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Volume 14, Number 3—March 2008

Research

Discovering and Differentiating New and Emerging Clonal Populations of Chlamydia trachomatis with a Novel Shotgun Cell Culture Harvest Assay

Naraporn Somboonna*†, Sally Mead*, Jessica Liu†, and Deborah Dean*†‡Comments to Author 
Author affiliations: *Children’s Hospital Oakland Research Institute, Oakland, California, USA; †University of California, Berkeley, California, USA; ‡University of California School of Medicine, San Francisco, California, USA;

Main Article

Figure 3

Photographs of light and fluorescent microscopy showing the shotgun cell culture harvest method for isolating clonal populations of clinically persistant strains. A) 1 well in a 6-well plate after harvesting 10 random areas using sterile pipettes; no plaques could be visualized in any well unlike the situation for the reference strains in Figure 2. B) The same well before harvesting infected areas (magnification ×100). C) Light microscopy view of an area with infected cells containing small inclusion bodies after agarose overlays had been removed (magnification ×400). D) Fluorescent microscopy view of the same field as in C (magnification ×400); infected cells were stained with Chlamydia trachomatis–specific lipopolysaccharide antibodies. Arrows denote small fluorescing inclusion bodies within the cell cytoplasm.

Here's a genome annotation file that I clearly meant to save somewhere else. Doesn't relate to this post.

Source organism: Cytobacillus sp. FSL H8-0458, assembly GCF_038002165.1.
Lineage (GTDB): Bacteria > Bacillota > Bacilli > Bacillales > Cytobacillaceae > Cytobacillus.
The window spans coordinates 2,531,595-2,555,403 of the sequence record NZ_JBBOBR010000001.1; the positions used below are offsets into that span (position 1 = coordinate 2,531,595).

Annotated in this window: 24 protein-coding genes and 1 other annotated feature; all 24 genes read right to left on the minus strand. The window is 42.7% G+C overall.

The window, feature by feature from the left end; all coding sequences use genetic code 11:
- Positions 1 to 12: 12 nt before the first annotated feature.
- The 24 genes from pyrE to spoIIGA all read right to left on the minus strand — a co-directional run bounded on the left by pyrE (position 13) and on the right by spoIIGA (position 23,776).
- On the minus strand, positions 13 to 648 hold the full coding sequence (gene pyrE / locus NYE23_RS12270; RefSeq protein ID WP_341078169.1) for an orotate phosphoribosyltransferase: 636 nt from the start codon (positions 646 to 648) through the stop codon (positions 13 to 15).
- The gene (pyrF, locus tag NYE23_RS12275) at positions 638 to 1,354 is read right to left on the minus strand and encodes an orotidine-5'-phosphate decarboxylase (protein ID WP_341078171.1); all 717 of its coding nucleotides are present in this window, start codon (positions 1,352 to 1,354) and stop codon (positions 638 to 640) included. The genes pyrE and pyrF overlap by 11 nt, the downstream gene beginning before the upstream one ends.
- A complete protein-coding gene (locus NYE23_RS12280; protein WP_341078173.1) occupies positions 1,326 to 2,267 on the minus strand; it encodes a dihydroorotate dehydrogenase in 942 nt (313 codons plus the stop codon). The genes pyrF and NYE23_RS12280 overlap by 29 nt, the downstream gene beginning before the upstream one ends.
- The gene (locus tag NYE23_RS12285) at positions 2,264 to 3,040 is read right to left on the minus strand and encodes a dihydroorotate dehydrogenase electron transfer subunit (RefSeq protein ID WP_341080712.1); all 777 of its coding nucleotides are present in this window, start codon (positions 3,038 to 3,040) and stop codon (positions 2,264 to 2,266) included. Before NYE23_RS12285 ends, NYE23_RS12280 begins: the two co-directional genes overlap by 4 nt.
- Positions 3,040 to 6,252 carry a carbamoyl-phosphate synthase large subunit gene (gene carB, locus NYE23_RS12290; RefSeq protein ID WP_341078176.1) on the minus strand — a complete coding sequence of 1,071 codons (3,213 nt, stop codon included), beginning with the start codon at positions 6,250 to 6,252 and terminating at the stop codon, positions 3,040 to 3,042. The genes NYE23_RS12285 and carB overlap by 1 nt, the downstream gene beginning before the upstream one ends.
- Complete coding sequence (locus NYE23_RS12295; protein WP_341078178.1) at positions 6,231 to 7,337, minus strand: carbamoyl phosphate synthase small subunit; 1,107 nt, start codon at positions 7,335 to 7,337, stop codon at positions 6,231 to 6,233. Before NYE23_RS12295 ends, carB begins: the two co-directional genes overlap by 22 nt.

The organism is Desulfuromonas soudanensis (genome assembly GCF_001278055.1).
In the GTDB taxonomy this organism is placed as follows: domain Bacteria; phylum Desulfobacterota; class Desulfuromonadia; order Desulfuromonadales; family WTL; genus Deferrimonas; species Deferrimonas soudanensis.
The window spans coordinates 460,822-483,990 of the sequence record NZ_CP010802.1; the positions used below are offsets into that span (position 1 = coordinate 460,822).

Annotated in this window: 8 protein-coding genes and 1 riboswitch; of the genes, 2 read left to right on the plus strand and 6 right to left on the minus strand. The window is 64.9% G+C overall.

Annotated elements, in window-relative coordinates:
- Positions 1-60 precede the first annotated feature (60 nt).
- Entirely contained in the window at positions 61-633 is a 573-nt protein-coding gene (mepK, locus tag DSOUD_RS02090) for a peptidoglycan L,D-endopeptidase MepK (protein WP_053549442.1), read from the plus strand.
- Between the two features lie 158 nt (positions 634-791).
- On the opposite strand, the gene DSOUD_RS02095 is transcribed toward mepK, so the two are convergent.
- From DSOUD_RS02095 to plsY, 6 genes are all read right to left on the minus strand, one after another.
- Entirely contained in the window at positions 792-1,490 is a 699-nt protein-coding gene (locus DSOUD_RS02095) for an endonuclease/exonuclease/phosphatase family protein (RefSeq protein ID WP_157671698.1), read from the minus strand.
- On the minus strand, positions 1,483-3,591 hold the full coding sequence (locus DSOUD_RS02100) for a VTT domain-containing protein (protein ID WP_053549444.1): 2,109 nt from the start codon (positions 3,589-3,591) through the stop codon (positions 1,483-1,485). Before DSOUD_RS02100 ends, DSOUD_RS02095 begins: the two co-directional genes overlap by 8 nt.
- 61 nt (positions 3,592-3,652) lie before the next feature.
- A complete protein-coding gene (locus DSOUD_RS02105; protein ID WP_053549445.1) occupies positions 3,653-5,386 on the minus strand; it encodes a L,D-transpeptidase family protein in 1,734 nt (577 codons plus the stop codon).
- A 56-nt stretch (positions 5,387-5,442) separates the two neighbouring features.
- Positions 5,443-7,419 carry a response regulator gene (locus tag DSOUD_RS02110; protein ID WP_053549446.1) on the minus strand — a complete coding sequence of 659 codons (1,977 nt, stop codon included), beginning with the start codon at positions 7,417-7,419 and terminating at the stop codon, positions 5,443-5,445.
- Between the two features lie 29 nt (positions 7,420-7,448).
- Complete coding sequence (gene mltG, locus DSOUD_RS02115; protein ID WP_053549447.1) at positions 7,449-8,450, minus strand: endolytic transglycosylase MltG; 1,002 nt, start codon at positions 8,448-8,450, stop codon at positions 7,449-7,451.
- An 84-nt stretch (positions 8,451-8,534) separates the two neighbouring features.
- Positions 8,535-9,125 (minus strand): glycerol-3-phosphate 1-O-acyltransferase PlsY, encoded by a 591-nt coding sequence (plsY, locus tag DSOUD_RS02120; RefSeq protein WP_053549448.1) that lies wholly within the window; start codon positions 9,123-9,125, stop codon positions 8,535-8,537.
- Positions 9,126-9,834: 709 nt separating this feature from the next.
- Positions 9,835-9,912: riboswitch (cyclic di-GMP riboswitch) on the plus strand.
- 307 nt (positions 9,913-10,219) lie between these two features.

Figure 3. Photographs of light and fluorescent microscopy showing the shotgun cell culture harvest method for isolating clonal populations of clinically persistant strains. A) 1 well in a 6-well plate after harvesting 10 random areas using sterile pipettes; no plaques could be visualized in any well unlike the situation for the reference strains in Figure 2. B) The same well before harvesting infected areas (magnification ×100). C) Light microscopy view of an area with infected cells containing small inclusion bodies after agarose overlays had been removed (magnification ×400). D) Fluorescent microscopy view of the same field as in C (magnification ×400); infected cells were stained with Chlamydia trachomatis–specific lipopolysaccharide antibodies. Arrows denote small fluorescing inclusion bodies within the cell cytoplasm.

Main Article

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